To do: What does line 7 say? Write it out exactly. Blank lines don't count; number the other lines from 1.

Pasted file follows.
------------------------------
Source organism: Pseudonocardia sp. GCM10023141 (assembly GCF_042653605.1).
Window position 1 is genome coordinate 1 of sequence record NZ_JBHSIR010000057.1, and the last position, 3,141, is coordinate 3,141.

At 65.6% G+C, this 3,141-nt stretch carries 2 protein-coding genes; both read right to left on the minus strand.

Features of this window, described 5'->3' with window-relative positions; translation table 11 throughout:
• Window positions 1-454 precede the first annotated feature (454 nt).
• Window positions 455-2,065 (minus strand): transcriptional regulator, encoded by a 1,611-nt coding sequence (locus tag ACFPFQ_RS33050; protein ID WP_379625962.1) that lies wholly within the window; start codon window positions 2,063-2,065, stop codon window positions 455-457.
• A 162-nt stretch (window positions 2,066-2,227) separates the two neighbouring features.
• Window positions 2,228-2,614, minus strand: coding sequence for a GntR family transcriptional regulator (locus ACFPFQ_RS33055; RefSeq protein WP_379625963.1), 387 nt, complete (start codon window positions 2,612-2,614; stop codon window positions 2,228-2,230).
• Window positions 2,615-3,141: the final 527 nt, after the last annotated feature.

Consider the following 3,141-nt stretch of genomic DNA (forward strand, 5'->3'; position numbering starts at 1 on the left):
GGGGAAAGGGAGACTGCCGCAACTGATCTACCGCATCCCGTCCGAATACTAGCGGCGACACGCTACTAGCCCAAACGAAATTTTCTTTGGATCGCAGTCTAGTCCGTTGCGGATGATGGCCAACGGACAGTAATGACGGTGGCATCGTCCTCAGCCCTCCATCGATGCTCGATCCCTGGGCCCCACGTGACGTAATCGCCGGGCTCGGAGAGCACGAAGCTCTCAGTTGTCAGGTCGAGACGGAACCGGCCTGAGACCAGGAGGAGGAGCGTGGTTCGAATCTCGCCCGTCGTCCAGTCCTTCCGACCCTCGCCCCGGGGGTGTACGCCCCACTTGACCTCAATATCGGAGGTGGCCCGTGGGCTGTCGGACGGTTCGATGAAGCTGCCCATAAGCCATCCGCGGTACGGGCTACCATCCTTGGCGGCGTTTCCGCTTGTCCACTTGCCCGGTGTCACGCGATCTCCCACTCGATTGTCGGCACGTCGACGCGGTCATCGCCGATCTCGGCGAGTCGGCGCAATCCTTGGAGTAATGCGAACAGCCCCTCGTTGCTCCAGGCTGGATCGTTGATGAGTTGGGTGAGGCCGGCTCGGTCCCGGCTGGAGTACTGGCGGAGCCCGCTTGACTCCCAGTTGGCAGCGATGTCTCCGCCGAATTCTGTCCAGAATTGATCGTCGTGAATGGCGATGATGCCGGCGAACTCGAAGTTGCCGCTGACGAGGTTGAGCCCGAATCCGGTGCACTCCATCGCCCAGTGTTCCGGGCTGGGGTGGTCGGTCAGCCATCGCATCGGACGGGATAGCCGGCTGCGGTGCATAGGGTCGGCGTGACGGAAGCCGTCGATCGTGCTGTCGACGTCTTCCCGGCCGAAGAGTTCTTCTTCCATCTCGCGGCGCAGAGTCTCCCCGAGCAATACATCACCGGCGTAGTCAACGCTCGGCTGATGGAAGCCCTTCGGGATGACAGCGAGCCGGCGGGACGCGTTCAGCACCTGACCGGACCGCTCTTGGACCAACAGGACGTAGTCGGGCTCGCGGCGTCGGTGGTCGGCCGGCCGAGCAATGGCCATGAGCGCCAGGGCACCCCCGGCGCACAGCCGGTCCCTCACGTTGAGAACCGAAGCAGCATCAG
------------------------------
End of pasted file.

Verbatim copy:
• A 162-nt stretch (window positions 2,066-2,227) separates the two neighbouring features.